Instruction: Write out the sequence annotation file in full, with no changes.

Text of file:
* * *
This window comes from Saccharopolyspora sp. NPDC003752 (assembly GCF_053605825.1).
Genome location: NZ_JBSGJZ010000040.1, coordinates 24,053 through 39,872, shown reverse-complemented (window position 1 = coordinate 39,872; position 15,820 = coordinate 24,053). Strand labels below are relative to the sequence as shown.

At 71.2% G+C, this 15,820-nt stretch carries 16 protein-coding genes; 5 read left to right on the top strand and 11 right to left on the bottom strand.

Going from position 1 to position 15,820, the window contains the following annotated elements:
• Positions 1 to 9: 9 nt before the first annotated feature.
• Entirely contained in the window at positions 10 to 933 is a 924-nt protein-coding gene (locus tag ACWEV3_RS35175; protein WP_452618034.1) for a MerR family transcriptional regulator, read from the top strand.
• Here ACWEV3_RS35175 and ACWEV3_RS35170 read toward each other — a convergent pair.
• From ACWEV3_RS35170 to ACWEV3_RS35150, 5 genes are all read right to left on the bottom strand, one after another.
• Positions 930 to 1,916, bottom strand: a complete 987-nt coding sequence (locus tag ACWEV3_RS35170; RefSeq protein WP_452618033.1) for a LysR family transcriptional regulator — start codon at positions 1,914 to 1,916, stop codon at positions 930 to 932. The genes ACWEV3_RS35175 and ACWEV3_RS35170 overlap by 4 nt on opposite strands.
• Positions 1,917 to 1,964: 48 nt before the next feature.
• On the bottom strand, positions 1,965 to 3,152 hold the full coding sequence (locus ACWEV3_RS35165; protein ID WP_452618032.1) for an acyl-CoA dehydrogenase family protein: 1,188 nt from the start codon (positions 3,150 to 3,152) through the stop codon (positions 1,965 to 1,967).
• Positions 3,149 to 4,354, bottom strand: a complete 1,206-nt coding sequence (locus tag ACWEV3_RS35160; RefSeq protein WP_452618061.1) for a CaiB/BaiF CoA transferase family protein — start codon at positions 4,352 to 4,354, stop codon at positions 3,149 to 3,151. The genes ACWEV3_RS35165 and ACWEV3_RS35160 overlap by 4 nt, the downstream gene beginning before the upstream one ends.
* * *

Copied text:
This window comes from Saccharopolyspora sp. NPDC003752 (assembly GCF_053605825.1).
Genome location: NZ_JBSGJZ010000040.1, coordinates 24,053 through 39,872, shown reverse-complemented (window position 1 = coordinate 39,872; position 15,820 = coordinate 24,053). Strand labels below are relative to the sequence as shown.

At 71.2% G+C, this 15,820-nt stretch carries 16 protein-coding genes; 5 read left to right on the top strand and 11 right to left on the bottom strand.

Going from position 1 to position 15,820, the window contains the following annotated elements:
• Positions 1 to 9: 9 nt before the first annotated feature.
• Entirely contained in the window at positions 10 to 933 is a 924-nt protein-coding gene (locus tag ACWEV3_RS35175; protein WP_452618034.1) for a MerR family transcriptional regulator, read from the top strand.
• Here ACWEV3_RS35175 and ACWEV3_RS35170 read toward each other — a convergent pair.
• From ACWEV3_RS35170 to ACWEV3_RS35150, 5 genes are all read right to left on the bottom strand, one after another.
• Positions 930 to 1,916, bottom strand: a complete 987-nt coding sequence (locus tag ACWEV3_RS35170; RefSeq protein WP_452618033.1) for a LysR family transcriptional regulator — start codon at positions 1,914 to 1,916, stop codon at positions 930 to 932. The genes ACWEV3_RS35175 and ACWEV3_RS35170 overlap by 4 nt on opposite strands.
• Positions 1,917 to 1,964: 48 nt before the next feature.
• On the bottom strand, positions 1,965 to 3,152 hold the full coding sequence (locus ACWEV3_RS35165; protein ID WP_452618032.1) for an acyl-CoA dehydrogenase family protein: 1,188 nt from the start codon (positions 3,150 to 3,152) through the stop codon (positions 1,965 to 1,967).
• Positions 3,149 to 4,354, bottom strand: a complete 1,206-nt coding sequence (locus tag ACWEV3_RS35160; RefSeq protein WP_452618061.1) for a CaiB/BaiF CoA transferase family protein — start codon at positions 4,352 to 4,354, stop codon at positions 3,149 to 3,151. The genes ACWEV3_RS35165 and ACWEV3_RS35160 overlap by 4 nt, the downstream gene beginning before the upstream one ends.